Human Nutrient

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created 5 years ago by Elicia_Sontag
Unit NUT1121 - Weeks 1 to 13
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What are the reasons why people make the food choices they eat?

  • Personal preference
  • Habit
  • Ethnic heritage or tradition
  • social interaction
  • Availability, convenience and economy
  • Positive & negative associations
  • Emotional comfort
  • Values
  • Body weight & image
  • Nutrition & health benefits

What is a Nutrient?

a substance that provides nourishment essential for the maintenance of life and for growth


What are the six classes of nutrients found in foods?

Inorganic: Minerals & Water

Organic: Carbohydrates, Lipids (fats), Proteins & Vitamins


What is an essential nutrient?

An essential nutrient is a nutrient required for normal physiological function that cannot be synthesized by the body, and thus must be obtained from a dietary source. Essential fatty acids are fatty acids that humans and other animals must ingest because the body requires them for good health but cannot synthesize them.


Which nutrients yield energy and how much energy do they yield per gram?

Carbohydrate - 17kJ

Protein - 17kJ

Fat - 37kJ

Alcohol - 29kJ


What are the NRV?

Nutrient Reference Values (NRV)

Acceptable Macronutrient Distribution Range (AMDR) represents the range of intakes for energy nutrients that provide adequate energy and nutrients and reduce risk of chronic disease.

  • 45–65 % kilojoules from carbohydrate
  • 20–35 % kilojoules from fat
  • 15–25 % kilojoules from protein

What is Estimated Average Requirements (EAR)?

A daily nutrient level estimated to meet the requirements of half the healthy individuals in a particular life stage and gender group


What is the Recommended Dietary Intake (RDI)?

The average daily dietary intake level that is sufficient to meet the nutrient requirements of nearly all (97–98%) healthy individuals in a particular life stage and gender group


What is Adequate Intake?

– The average daily nutrient intake level based on observed or experimentally-determined approximations

– used when an RDI cannot be determined


What is Estimated Energy Requirements?

The average dietary energy intake that is predicted to maintain energy balance in a healthy adult of defined age, gender, weight, height and level of physical activity, consistent with good health


What is Upper Level of Intake?

The highest average daily nutrient intake level likely to pose no adverse health effects to almost all individuals in the general population


What is the Science of Nutrition? Describe the types of research studies and methods used.

• Study of the nutrients and other substances in foods and the body’s handling of them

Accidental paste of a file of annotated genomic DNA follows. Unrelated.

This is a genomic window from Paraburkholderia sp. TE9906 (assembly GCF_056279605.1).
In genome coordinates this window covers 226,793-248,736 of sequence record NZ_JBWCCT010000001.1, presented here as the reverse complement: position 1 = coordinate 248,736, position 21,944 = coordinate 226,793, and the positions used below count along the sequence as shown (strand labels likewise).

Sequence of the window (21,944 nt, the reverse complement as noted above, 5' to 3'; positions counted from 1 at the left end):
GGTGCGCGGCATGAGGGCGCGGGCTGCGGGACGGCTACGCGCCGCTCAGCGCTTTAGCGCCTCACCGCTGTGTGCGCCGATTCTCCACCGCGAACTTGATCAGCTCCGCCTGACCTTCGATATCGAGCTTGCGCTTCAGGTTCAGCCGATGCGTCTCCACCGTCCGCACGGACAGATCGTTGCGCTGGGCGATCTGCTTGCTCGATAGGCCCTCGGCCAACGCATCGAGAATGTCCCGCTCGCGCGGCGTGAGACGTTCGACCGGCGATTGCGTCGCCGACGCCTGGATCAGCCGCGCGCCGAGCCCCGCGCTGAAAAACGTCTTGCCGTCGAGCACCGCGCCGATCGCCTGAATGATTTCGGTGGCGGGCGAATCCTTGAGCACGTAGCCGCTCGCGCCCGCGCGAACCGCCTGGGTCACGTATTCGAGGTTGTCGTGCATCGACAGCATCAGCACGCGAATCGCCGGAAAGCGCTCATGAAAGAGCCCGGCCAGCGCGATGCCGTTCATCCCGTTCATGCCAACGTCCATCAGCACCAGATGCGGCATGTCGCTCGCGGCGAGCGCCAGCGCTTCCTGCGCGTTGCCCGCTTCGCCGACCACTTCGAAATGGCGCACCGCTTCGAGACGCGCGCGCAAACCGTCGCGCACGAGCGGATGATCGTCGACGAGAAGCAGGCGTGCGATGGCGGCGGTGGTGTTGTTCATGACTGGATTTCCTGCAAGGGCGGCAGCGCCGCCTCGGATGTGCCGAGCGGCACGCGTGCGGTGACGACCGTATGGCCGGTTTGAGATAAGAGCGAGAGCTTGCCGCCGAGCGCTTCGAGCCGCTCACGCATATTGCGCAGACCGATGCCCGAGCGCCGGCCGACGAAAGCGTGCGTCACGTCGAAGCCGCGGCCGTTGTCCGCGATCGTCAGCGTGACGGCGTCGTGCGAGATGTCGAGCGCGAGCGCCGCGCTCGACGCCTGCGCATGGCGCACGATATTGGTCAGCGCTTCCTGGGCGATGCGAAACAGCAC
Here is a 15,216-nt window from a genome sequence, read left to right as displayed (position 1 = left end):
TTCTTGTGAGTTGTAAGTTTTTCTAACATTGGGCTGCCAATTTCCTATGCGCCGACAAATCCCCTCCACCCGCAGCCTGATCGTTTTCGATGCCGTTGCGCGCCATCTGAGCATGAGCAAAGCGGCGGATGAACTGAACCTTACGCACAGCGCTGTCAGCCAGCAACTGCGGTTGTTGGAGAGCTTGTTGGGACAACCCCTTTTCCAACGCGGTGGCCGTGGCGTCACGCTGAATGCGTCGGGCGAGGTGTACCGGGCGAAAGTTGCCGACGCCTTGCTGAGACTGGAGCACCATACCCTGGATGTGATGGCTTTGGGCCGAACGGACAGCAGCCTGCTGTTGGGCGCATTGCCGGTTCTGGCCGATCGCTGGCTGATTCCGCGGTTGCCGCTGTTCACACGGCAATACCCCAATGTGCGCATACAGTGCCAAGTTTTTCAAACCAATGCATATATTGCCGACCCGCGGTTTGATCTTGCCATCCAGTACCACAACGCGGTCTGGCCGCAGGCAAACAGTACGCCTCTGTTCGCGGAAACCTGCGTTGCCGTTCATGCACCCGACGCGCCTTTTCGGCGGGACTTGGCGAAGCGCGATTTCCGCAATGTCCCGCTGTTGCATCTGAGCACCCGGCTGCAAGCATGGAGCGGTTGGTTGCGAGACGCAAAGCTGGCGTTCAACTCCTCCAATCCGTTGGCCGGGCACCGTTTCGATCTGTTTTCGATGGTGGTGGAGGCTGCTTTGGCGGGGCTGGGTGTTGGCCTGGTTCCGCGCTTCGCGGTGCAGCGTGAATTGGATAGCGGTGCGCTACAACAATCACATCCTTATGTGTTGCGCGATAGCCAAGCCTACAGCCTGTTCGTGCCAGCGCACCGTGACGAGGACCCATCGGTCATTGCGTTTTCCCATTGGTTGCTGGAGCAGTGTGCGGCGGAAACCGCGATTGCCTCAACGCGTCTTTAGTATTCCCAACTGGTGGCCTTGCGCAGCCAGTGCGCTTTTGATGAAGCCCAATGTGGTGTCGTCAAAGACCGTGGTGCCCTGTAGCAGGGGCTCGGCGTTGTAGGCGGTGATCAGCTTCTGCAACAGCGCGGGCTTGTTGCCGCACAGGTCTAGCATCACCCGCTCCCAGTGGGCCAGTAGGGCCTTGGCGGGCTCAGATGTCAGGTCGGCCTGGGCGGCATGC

• Types of studies include:

– Epidemiological studies include cross-sectional, case-control and cohort designs

– Laboratory-based studies include animal studies and laboratory based in vitro studies

– Human intervention or clinical trials


Name the three macronutrients?

Proteins, Fats & Carbohydrates


If a person’s estimated energy requirement is 8000 kJ per day, how many grams of fat would you recommend they consume to be within the AMDR?

– AMDR for fat is 20-35 %

– 1 gram of fat = 37 kJ

8000 x 20/100 = 1600 kJ / 37 = 43 g

8000 x 35/100 = 2800 kJ / 37 = 76 g


What is Digestion?

What is absorption?

  • Digestion = the process by which food is broken down into absorbable units
  • Absorption = the uptake of nutrients by the cells of the small intestine for transport into either the blood or the lymph

The gastrointestinal tract is divided into many parts. How long is each part and in total?

  • Mouth to Oesophagus (25cm)
  • Stomach (25cm; 2L holding capacity)
  • Small Intestine: - duodenum (30cm) - jejunum (2.5m) - ileum (4m)
  • Large Intestine (2.5m)

What is the Pathway of Digestion of Food Components?

  • Mouth - oesophagus
  • Esophagus
  • Stomach - gastric juice breaks down proteins
  • Pancreas - pancreatic juices carbs, fats & proteins
  • Liver - produces/makes bile
  • Gallbladder - stores bile
  • Small Intestine - intestinal juice breaks down carbs, fats & proteins

What is dietary Fibre? What are two types and how are they different?

Dietary Fibre: provide structure in plants, are very diverse and cannot be broken down by human enzymes.

  • Soluble fibres - found in fruits & vegetables, viscous & can be digested by intestinal bacteria; this process is also known as 'ferment ability'
  • Insoluble fibres - found in grains & vegetables, non-viscous & partially digested by intestinal bacteria.

The nutrient reference values for Australia & New Zealand recommend eating how much fibre per day for men and women?

Men: 30 g/day

Women: 25 g/day